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Encoding: MPEG-4 AVC

Resolution: 1080p

Aspect Ratio: 1.33:1

Layers: BD-50

Clarity/Detail:  Mr. Deeds Goes To Town has been fully restored in 4K for this Blu-ray transfer.  It looks outstanding.  The only real troublesome areas are ones they can’t do anything about, which is when scenes cross into one another or some establishing shots. You’ll notice they sharpen and clean up real fast once everything is set.  The image is pretty sharp even though there is some intentional softness at times due to the way it was lit.  There are some shocking and impressive details to be had in the picture too, as you during the original meetup of Gary Cooper & Jean Arthur its storming and you can see rain dripping off of and running down a metal fence.  Other great details include seeing clothing patterns, textures and fabrics strings/fuzzes with good ease.  If you’ve seen the transfer for Mr. Smith Goes To Washington, this is right up that alley.  And that’s to say, its terrific.

Depth:  Some really solid depth work for an 80 year old film dropping onto Blu-ray.  Spacing is pretty good.  Indoor environments do a commendable job with separation and keeping foreground and background details discernable when focus allows.  Movements are cinematic and very smooth in nature.

Black Levels:  Blacks are rich and carry an important role throughout.  No crushing witnessed during this viewing to notate first off.  Details are still kept intact on pretty much everything.  Nighttime scenes do lightly eat up some details, but the shading work and use of lighting work quite well.  Like I said, you could still make out rain and where its landing and slipping on clearly during a nighttime storm sequence.  That’s not something to sniff at.

Color Reproduction:  N/A

Flesh Tones:  Skin tones take on a white/gray shade and make a consistent effort throughout the film.  Details are decent in medium and close up shots.  You can get some shine off of people as well as dimples, wrinkles, stubble and the like.  Also discernible are moles, freckles and some shine bouncing off of the character’s skin. Its pretty impressive what you’re able to see on this 80 year old feature.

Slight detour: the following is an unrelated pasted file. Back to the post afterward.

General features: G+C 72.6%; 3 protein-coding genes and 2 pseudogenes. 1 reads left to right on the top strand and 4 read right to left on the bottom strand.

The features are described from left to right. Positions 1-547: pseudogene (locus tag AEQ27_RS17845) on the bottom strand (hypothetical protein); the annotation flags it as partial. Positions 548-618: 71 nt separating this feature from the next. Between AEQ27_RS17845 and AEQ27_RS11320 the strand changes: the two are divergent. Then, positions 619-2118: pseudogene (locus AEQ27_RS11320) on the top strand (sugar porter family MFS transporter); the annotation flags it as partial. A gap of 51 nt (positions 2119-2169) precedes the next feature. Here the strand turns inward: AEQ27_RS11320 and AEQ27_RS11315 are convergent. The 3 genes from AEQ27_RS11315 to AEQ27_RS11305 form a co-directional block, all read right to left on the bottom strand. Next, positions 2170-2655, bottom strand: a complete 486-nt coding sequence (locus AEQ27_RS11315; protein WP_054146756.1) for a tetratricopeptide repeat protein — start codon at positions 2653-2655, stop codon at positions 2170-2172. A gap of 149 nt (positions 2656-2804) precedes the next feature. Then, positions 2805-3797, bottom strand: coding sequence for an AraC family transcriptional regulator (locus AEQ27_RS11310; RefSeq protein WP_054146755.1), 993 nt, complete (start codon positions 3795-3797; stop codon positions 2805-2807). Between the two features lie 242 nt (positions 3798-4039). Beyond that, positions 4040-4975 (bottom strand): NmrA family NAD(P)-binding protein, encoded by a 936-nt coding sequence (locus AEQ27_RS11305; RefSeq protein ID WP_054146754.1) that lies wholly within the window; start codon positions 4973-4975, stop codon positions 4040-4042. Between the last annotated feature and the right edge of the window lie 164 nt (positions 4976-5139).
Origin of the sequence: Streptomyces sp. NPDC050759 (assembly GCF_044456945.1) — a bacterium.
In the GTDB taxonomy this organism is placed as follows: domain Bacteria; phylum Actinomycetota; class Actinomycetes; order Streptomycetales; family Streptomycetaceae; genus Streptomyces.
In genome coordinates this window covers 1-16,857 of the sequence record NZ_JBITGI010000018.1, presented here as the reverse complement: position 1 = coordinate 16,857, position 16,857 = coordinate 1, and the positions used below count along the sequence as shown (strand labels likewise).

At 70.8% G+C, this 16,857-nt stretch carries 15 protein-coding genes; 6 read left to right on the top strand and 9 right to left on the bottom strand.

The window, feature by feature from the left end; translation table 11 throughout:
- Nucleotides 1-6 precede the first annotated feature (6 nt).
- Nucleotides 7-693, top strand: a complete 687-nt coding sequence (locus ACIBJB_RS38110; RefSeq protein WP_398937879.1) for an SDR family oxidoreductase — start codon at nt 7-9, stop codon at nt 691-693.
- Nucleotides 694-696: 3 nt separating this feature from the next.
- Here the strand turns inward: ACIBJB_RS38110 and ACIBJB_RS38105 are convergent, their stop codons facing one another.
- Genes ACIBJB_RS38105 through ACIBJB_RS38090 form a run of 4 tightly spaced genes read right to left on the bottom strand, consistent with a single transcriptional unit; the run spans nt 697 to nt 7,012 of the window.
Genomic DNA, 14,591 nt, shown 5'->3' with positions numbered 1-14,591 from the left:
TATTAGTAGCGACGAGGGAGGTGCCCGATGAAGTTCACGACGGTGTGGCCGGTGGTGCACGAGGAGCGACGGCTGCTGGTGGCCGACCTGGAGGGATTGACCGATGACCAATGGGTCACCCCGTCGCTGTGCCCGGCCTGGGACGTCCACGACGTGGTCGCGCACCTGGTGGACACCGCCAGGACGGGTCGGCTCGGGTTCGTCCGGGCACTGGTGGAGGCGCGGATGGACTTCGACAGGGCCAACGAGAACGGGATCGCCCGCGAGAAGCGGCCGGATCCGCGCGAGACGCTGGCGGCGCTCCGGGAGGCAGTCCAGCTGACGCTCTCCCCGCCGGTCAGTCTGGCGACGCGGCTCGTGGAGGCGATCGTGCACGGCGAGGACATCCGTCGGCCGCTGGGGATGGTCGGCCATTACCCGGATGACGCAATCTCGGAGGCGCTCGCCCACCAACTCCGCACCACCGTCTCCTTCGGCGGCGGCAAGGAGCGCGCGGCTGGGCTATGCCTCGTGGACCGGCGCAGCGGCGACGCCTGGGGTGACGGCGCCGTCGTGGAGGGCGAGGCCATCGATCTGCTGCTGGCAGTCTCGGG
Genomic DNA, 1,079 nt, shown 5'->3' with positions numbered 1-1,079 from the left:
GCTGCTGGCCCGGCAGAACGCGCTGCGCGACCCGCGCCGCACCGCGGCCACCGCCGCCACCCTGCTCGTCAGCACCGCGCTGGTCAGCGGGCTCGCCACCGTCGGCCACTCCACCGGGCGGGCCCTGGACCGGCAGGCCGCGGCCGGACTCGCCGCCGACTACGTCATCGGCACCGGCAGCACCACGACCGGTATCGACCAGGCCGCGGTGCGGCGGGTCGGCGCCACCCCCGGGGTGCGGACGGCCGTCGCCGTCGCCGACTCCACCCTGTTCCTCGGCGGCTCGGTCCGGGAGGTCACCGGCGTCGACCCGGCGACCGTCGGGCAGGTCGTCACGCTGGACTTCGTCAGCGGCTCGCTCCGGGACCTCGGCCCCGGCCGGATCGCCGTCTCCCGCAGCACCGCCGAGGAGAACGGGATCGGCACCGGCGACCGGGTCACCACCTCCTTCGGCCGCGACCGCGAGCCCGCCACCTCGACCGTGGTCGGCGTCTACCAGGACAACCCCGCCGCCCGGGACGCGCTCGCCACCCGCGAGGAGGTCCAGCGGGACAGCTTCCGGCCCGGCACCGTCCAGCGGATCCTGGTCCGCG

Noise/Artifacts:  There is a light layer of grain on an other really clean and fresh looking image.

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Audio Format(s): English Mono DTS-HD MA, French Mono Dolby Digital, German Mono Dolby Digital, Portuguese Mono Dolby Digital, Spanish (Castilian) Mono Dolby Digital, Spanish (Latino) Dolby Digital

Subtitles: English, English SDH, Arabic, Danish, Dutch, Finnish, French, German, Hebrew, Hungarian, Korean, Norwegian, Portuguese, Spanish (Castilian), Swedish, Turkish

Dynamics:  Mr. Deeds Goes To Town gets a pretty nifty lossless mono track to impress upon you with this Blu-ray.  It crafts the original theatrical performance and is quite cleaned up and features very minimal source analog distortions like a hiss.  There are some really good deep moments, like when Deeds plays his tuba.  Given the film’s age, this track sounds quite great.

Height: N/A

Low Frequency Extension:  N/A

Surround Sound Presentation:  N/A

Dialogue Reproduction:  Dialogue is crisp and clear.  Its very rich sounding and does carry a little analaog hiss.  Part of the charm though.  Impressive how good they’ve made this film sound.  Diction is captured quite well and volume levels work accordingly for a character’s distance.

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Mr Deeds Goes To Town – 80th Anniversary Edition comes with an UltraViolet digital copy.  The films digipack features a booklet that has an essay by Jeremy Arnold, some production and poster photos, cast and director key filmographies.  It also has a piece on the 4K restoration for this edition.

Audio Commentary

  • By Frank Capra Jr.

Frank Capra Jr. Remembers…Mr. Deeds Goes To Town (SD, 11:11) – An archival interview from a previous release.  The late son of Frank Capra is our guide to the history and insights on making the film.  There’s a good deal about casting (as well as tid bits on the actors themselves) for this film.

Vintage Advertising Gallery – 8 lobby cards for the film.

Mr. Deeds Goes To Town (1936) Trailer Theatrical Re-Release (SD, 1:28)

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Mr. Deeds Goes To Town is just full of so much charm and personality, it’s hard not to fall for it.  Also charming is this nice little Blu-ray release its received.  Picture and audio are great, as the film was remastered in 4K for this release and features an awesome little mono track recreating what I’m sure was the theatrical mix.  It also has a decent slew of extras for this release as well.  I wish Sony wasn’t so slow with the output of these Capra sets, because I’d snatch them up like crazy if we could even just do one Blu-ray a quarter rather than one a year.  Oh well.  This is a top dog release, and film fans should be making a no-brainer decision and adding it to their collection.



Brandon is the host, producer, writer and editor of The Brandon Peters Show (thebrandonpetersshow.com) on the Creative Zombie Studios Network. At Why So Blu he is a Writer/Reviewer. Brandon is a lifelong obsessive film nerd. As eager to educate in the world of film as I am to learn. An avid lover of horror, schlock and trash. You can also find older essays on his blog Naptown Nerd (naptownnerd.blogspot.com).